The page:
I have been tempted to try a Treo or Centro smartphone, since the idea of carrying a single, do-it-all device is appealing, but there are a few reasons why I am sticking with a classic, Palm PDA device, and carrying a separate cell phone.

Firstly, the T5 is easy and familiar, uncomplicated, and meets my needs well. I use
it on the road, on flights, and in cafes. With office software, I am able to use my
T5, with a portable keyboard, as a laptop replacement. I know this can be done equally as well on a Palm smartphone, but with a PDA I beneft from additional screen real estate, which allows me to landscape spreadsheets, web content, etc., and is especially useful in my "document-centric" world. I use my T5 to plan travel and check flight status and currency rates in real time (with hotspot access).

Secondly, although my use of email is confined to hotspots and the palm wifi-card, I can can get email on my small cell phone as a backup, and can access TV, video, GPS, and the Web on it as well. I know all of this can be done on my T5, or on a Treo or Centro, with the right software, but if my "busineess first" PDA goes out, I still have a cell phone on hand to connect me with the world while my PDA is being repaired or replaced. Conversely, I imagine there are fewer hardships or headaches in replacing a defective cell phone than hoping my palm SD backup, when uploaded to a new and different palm device, will be a seamless event. Ideally, I would like to "bluetooth" my T5 with a compatable cell phone for additional email support, but my carrier does not offer this option, and I do not wish to change my carrier at this time.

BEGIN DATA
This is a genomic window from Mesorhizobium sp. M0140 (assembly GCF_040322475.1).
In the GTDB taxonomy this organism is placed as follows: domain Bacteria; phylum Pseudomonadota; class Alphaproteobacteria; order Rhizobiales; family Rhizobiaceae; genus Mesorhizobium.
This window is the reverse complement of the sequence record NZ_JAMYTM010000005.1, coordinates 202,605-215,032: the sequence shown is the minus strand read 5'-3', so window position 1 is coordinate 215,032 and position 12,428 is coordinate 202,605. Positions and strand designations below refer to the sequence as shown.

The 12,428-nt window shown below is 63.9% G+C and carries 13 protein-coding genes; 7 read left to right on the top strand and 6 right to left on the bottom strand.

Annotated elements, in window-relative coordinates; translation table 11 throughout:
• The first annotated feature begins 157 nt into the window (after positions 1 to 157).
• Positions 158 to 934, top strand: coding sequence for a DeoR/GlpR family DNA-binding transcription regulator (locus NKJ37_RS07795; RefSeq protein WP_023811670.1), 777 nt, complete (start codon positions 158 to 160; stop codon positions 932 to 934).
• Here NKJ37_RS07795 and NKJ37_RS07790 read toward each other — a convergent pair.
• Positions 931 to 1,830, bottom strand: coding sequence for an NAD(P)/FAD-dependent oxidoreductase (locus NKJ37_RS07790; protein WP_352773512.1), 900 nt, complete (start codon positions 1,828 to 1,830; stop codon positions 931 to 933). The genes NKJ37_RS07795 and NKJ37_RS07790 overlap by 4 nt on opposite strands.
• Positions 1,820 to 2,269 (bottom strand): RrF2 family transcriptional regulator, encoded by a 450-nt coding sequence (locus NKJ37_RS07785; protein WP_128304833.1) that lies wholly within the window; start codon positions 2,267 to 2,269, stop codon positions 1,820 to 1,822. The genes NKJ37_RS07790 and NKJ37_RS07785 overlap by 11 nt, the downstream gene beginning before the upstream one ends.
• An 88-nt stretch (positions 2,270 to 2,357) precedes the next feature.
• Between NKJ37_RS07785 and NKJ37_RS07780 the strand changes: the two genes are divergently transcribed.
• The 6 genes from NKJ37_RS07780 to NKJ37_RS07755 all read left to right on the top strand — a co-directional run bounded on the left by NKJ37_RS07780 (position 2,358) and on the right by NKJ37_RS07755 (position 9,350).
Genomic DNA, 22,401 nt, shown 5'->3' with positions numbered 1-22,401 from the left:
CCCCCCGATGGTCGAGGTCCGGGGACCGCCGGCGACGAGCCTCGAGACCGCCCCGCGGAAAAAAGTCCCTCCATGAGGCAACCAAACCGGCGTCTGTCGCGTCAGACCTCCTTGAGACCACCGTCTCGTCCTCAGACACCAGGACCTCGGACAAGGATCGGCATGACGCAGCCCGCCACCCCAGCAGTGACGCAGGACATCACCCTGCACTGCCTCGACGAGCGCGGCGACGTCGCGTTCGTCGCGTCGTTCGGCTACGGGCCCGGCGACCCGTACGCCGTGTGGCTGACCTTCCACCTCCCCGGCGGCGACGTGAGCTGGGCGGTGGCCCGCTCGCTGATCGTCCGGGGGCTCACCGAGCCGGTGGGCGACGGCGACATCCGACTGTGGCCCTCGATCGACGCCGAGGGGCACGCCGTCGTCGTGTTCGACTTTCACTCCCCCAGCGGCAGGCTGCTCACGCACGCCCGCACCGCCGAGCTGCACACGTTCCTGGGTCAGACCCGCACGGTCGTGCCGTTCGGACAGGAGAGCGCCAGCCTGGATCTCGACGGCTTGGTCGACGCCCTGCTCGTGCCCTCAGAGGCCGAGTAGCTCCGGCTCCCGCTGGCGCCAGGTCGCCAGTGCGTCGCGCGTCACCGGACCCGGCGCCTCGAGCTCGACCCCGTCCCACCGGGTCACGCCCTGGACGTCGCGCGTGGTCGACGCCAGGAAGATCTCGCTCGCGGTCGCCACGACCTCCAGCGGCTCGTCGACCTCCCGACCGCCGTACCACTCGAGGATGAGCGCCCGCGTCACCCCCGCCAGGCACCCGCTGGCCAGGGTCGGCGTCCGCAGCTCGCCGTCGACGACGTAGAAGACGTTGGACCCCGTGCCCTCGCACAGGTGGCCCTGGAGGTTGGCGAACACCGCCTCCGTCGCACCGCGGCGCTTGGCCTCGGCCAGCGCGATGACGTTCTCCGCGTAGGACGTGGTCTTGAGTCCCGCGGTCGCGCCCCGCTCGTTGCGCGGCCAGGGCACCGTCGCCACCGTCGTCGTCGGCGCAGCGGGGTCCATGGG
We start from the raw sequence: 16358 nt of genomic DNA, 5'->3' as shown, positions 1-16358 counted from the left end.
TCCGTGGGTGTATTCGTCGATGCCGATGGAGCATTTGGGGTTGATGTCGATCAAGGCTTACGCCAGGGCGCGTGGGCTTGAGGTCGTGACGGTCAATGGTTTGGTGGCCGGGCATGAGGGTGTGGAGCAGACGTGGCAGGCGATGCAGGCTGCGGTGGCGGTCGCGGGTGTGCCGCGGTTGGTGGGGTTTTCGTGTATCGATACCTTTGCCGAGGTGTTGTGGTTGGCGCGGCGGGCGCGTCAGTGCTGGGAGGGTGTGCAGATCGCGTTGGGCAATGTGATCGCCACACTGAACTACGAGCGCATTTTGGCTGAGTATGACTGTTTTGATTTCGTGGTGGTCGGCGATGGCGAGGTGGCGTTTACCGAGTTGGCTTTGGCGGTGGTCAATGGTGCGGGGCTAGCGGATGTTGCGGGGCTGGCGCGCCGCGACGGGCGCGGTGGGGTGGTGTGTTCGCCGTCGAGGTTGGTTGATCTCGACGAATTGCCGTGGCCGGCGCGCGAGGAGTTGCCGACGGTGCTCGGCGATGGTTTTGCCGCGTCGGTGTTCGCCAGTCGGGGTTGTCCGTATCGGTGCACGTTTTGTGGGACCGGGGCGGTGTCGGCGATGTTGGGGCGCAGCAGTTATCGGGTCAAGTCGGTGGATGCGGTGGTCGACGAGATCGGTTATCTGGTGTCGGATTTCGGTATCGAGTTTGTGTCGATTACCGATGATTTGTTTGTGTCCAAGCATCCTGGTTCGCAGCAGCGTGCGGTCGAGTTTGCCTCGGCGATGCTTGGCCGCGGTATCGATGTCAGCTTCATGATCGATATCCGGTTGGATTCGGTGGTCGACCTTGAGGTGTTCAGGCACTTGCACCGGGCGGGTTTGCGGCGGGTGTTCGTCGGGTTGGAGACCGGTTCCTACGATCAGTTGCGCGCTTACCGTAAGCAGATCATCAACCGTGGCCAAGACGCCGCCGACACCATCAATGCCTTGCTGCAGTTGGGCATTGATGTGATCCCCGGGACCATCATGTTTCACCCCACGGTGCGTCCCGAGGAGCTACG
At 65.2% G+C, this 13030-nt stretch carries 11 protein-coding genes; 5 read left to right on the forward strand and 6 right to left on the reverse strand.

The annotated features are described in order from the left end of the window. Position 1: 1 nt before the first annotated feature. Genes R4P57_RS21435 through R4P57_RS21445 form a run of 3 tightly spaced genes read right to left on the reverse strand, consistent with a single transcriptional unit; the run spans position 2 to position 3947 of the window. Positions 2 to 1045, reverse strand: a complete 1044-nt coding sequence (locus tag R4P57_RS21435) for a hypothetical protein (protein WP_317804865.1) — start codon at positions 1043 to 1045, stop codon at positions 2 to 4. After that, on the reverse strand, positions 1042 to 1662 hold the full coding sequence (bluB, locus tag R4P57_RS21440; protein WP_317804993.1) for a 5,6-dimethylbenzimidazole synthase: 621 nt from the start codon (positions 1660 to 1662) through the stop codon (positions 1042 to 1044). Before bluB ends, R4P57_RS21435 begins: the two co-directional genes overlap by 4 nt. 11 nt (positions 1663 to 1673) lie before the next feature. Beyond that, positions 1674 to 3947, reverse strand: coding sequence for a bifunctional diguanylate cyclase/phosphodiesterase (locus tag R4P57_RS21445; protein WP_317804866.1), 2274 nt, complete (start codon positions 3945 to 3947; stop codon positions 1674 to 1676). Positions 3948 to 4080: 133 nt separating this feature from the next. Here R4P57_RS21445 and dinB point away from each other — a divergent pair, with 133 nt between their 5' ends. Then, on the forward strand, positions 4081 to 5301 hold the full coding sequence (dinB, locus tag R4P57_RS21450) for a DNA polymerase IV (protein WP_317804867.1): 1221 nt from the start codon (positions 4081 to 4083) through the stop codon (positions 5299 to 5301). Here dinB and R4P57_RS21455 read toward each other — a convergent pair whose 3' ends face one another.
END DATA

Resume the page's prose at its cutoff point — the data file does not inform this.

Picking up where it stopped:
I've "toyed" with a Pocket PC, attemptng to give it a satisfactory workout in a limited period of time-which probably isn't fair. Many of these devices run on
different (and sometimes incompatible) flavors of the MS mobile OS, or whatever
Microsoft calls it these days. Frankly, I'm not impressed with these devices.
Multi-tasking aside, they are less intuitive to use. For example, you have to tap